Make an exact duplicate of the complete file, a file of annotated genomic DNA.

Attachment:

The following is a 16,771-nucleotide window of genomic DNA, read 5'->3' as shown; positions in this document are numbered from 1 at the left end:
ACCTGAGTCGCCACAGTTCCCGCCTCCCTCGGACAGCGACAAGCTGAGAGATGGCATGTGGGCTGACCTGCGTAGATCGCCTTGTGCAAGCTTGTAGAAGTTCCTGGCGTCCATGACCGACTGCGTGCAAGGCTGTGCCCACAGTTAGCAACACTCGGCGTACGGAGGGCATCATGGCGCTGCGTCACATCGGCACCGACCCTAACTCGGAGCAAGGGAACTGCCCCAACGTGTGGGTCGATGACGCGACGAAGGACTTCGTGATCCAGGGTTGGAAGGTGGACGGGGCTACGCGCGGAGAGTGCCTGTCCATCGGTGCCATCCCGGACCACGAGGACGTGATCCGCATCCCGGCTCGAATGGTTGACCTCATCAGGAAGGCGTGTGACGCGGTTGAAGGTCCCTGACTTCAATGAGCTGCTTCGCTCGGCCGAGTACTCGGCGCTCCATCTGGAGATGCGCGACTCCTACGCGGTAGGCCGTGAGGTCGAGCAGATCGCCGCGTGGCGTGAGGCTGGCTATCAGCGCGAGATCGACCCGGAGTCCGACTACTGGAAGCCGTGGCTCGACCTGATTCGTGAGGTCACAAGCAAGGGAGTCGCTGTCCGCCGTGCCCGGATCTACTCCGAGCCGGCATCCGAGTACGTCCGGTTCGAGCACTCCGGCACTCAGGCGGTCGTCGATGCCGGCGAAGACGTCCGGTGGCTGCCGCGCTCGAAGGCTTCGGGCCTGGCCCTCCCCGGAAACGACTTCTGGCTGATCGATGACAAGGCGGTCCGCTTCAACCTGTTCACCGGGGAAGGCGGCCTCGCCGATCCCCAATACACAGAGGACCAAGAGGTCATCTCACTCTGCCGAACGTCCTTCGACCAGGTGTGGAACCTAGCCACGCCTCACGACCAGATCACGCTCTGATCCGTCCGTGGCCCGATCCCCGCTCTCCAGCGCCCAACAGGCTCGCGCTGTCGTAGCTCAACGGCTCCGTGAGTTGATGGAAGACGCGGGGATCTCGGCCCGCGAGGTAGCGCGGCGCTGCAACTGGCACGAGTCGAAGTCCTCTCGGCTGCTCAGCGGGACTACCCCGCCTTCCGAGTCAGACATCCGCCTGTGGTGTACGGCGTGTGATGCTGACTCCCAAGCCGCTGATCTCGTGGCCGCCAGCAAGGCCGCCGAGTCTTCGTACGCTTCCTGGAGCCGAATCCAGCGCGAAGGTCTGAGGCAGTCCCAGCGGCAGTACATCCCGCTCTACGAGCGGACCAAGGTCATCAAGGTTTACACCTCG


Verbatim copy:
The following is a 16,771-nucleotide window of genomic DNA, read 5'->3' as shown; positions in this document are numbered from 1 at the left end:
ACCTGAGTCGCCACAGTTCCCGCCTCCCTCGGACAGCGACAAGCTGAGAGATGGCATGTGGGCTGACCTGCGTAGATCGCCTTGTGCAAGCTTGTAGAAGTTCCTGGCGTCCATGACCGACTGCGTGCAAGGCTGTGCCCACAGTTAGCAACACTCGGCGTACGGAGGGCATCATGGCGCTGCGTCACATCGGCACCGACCCTAACTCGGAGCAAGGGAACTGCCCCAACGTGTGGGTCGATGACGCGACGAAGGACTTCGTGATCCAGGGTTGGAAGGTGGACGGGGCTACGCGCGGAGAGTGCCTGTCCATCGGTGCCATCCCGGACCACGAGGACGTGATCCGCATCCCGGCTCGAATGGTTGACCTCATCAGGAAGGCGTGTGACGCGGTTGAAGGTCCCTGACTTCAATGAGCTGCTTCGCTCGGCCGAGTACTCGGCGCTCCATCTGGAGATGCGCGACTCCTACGCGGTAGGCCGTGAGGTCGAGCAGATCGCCGCGTGGCGTGAGGCTGGCTATCAGCGCGAGATCGACCCGGAGTCCGACTACTGGAAGCCGTGGCTCGACCTGATTCGTGAGGTCACAAGCAAGGGAGTCGCTGTCCGCCGTGCCCGGATCTACTCCGAGCCGGCATCCGAGTACGTCCGGTTCGAGCACTCCGGCACTCAGGCGGTCGTCGATGCCGGCGAAGACGTCCGGTGGCTGCCGCGCTCGAAGGCTTCGGGCCTGGCCCTCCCCGGAAACGACTTCTGGCTGATCGATGACAAGGCGGTCCGCTTCAACCTGTTCACCGGGGAAGGCGGCCTCGCCGATCCCCAATACACAGAGGACCAAGAGGTCATCTCACTCTGCCGAACGTCCTTCGACCAGGTGTGGAACCTAGCCACGCCTCACGACCAGATCACGCTCTGATCCGTCCGTGGCCCGATCCCCGCTCTCCAGCGCCCAACAGGCTCGCGCTGTCGTAGCTCAACGGCTCCGTGAGTTGATGGAAGACGCGGGGATCTCGGCCCGCGAGGTAGCGCGGCGCTGCAACTGGCACGAGTCGAAGTCCTCTCGGCTGCTCAGCGGGACTACCCCGCCTTCCGAGTCAGACATCCGCCTGTGGTGTACGGCGTGTGATGCTGACTCCCAAGCCGCTGATCTCGTGGCCGCCAGCAAGGCCGCCGAGTCTTCGTACGCTTCCTGGAGCCGAATCCAGCGCGAAGGTCTGAGGCAGTCCCAGCGGCAGTACATCCCGCTCTACGAGCGGACCAAGGTCATCAAGGTTTACACCTCG